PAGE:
Hannes’ death caused Linda’s father to rethink some things. He realized he should have helped his son more. To make amends for what he should have done, he willed a large farm to his workers; it had been their tribal land.

I really enjoyed this book. It was so sad, yet so poignant. So many lives were ruined all because people judged others by the color of their skin and not by the type of person that they were. The sad thing is that even though Apartheid ended problems remain. There hasn’t been a happily ever after. I remember when Apartheid ended, my family and I were invited to the South African embassy to present a plaque my father had made for the occasion (long story). I remember we were invited to the 1 year anniversary at the U.N. The embassy employees partied like New Years, but still people in their country were dying from AIDS and violence continued. I was surprised by the celebration. I understand that for them the “bad” times were over, but I expected it to be more solemn in remembrance for those who were jailed, killed, and oppressed over the years for being dark skinned. I guess I felt they were suppressing what had happened. I don’t believe in living in the past. But what happens to you, good or evil, it makes you into the person that you are. If you used hardship to make yourself a stronger person, I don’t think you should be ashamed of your hardship and try to suppress or ignore it. But maybe I judge too harshly.

This was an excellent read. It gave me plenty to think about. So buy it!

Posted in Autobiography

Incidents in the Life of a Slave Girl

This book is the biography of former slave Harriet Jacobs. Harriet was born in North Carolina 1813. She was a mulatto. Female mulattos may not have been set to the fields. But they had a more demeaning life as sex slaves.

For years Harriet was unaware she was a slave. She was blessed in that she was owned by a kind mistress who looked after once her mother died. Once the mistress died she was left the property of her mistress’ niece who was a child at that point. She spent her childhood through young adult life evading her sexually predatory master.

In desperation, she turns to seemingly “sympathetic” senator and bears him two children foolishly believing that her master would sell her once he realized someone else had beaten him to the punch, for lack of better expression. The master tried various means to get Harriet to give herself up to him; he even threatened to sell her children; but to no avail. Her master decides to send she and her children to the plantation. This and this alone pushes Harriet to carry through with her planned escape.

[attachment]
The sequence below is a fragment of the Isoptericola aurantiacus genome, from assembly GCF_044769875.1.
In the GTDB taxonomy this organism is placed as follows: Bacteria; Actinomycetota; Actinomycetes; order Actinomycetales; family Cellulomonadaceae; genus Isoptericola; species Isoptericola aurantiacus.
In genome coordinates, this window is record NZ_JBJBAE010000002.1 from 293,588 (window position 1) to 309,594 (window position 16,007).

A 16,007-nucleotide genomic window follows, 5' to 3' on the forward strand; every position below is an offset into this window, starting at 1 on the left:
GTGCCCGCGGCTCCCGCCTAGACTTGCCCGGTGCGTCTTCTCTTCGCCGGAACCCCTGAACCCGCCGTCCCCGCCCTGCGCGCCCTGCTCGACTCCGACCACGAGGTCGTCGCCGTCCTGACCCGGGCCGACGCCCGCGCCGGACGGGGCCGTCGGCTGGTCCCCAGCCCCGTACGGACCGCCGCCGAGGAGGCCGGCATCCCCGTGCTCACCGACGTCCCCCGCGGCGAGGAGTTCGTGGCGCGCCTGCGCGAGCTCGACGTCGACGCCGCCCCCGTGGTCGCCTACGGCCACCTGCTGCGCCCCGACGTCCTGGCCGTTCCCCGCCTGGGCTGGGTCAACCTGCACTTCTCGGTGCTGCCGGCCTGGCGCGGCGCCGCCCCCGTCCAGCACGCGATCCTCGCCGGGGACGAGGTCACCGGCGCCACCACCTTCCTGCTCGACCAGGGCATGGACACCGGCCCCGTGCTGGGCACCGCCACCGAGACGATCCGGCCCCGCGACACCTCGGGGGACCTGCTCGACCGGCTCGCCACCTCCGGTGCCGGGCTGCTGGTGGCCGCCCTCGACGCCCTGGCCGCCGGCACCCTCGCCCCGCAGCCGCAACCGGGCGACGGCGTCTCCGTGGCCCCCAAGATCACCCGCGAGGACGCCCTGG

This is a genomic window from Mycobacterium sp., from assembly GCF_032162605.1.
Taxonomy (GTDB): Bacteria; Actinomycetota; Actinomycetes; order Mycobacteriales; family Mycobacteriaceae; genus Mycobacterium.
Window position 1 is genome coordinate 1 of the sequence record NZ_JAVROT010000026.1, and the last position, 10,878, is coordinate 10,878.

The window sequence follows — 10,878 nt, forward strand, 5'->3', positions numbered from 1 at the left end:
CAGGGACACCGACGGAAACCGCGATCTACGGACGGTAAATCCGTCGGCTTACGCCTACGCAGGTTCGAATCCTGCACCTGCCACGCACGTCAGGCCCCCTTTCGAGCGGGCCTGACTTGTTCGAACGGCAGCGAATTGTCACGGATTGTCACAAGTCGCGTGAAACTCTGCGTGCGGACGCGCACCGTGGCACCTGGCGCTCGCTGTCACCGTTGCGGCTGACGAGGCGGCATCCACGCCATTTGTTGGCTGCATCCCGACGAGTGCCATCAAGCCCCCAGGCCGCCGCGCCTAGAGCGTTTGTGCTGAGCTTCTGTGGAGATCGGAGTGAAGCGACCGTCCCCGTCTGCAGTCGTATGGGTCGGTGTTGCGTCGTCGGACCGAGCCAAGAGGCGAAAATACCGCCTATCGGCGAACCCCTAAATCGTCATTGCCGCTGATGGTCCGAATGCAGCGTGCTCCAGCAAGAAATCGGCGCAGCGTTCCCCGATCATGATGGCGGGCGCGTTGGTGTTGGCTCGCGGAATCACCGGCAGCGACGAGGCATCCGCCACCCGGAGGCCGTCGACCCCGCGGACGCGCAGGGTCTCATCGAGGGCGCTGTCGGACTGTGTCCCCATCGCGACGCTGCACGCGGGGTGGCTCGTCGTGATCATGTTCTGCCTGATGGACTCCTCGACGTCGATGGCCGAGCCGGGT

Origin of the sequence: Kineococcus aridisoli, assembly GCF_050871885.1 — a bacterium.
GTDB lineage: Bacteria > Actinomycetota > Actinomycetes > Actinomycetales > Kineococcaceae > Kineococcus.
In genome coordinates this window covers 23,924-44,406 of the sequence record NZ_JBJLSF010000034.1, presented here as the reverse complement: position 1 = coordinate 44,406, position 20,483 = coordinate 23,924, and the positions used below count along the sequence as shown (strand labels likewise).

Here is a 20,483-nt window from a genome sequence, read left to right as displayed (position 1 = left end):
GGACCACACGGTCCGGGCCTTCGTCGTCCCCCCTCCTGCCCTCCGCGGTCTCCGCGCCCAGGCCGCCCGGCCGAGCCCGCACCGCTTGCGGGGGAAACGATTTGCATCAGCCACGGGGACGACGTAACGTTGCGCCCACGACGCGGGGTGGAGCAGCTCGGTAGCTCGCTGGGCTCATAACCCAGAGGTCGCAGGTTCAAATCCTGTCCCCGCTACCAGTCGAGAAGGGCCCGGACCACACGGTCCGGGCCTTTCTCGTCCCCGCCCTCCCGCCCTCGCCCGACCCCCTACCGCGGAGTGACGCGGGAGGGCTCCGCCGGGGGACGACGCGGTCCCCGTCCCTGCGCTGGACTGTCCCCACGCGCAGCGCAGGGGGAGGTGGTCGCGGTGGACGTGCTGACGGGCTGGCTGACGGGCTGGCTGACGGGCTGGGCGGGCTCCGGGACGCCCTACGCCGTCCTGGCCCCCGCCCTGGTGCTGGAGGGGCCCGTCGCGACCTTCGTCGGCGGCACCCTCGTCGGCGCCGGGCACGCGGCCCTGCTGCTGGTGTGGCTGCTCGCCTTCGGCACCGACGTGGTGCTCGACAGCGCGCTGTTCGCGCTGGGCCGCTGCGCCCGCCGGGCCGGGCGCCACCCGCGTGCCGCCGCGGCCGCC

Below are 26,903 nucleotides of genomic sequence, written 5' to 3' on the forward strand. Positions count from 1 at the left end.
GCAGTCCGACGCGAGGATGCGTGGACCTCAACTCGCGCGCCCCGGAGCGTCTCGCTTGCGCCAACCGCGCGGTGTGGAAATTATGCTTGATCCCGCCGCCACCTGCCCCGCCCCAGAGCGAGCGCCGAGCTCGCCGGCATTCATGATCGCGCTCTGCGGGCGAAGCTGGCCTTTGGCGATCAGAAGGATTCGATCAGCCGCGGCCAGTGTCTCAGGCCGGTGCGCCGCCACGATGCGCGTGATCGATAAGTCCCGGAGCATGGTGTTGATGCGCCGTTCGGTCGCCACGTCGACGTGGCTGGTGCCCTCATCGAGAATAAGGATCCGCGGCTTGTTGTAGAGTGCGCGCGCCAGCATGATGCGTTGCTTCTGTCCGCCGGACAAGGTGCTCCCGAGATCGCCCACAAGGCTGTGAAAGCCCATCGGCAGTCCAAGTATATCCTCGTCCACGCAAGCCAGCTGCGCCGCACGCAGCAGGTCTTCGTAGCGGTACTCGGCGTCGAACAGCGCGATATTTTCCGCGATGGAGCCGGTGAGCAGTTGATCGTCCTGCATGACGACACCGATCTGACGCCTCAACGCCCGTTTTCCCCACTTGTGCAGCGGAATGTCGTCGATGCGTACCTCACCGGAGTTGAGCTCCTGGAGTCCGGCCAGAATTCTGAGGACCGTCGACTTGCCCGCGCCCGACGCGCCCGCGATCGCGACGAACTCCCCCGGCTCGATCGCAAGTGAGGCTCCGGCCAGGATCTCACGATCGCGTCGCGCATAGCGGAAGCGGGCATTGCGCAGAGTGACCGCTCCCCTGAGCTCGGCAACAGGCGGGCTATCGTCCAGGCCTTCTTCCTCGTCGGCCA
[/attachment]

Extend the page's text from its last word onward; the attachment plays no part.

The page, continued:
I have to give the woman props for her escape plan. She definitely knew the value of patience. She went into hiding. The master incarcerated her children and brother. At this point, the children’s father purchased the children and her brother under their great-grandmother’s (a free woman) name. Harriet realized that she would have to wait some time before she could leave without being tracked. She hid in the tiny space above her grandmother’s shed for seven years.

To throw off suspicion, she wrote letters and had them posted from New York and Massachusetts knowing that her master would intercept those letters. Meanwhile the children’s father sent Harriet’s daughter Ellen up North supposedly to get education.

After seven years, Harriet escapes to Philly then ends up in New York as a nanny to a British woman. As it turns out, Ellen ends up a maid to her aunt and has yet to begin her education; but as Harriet’s grandmother actually “owns” Ellen, she sends her daughter to a boarding school in Massachusetts. Harriet has several close encounters with her master. Unfortunately even when he dies his family still comes after Harriet. At last, Harriet’s new employer is able to purchase her freedom once and for all.

Ok! Let me explain the rating. The story was well written. It was poignant. I couldn’t put it down. I gave it a D because the subject matter. It was a sad, unpleasant tale. Slavery is a blight upon our country’s history. I’m glad that I read the book. I highly recommend it. But it was not something that I “like.” I hope that makes sense. This is a value read for teenagers.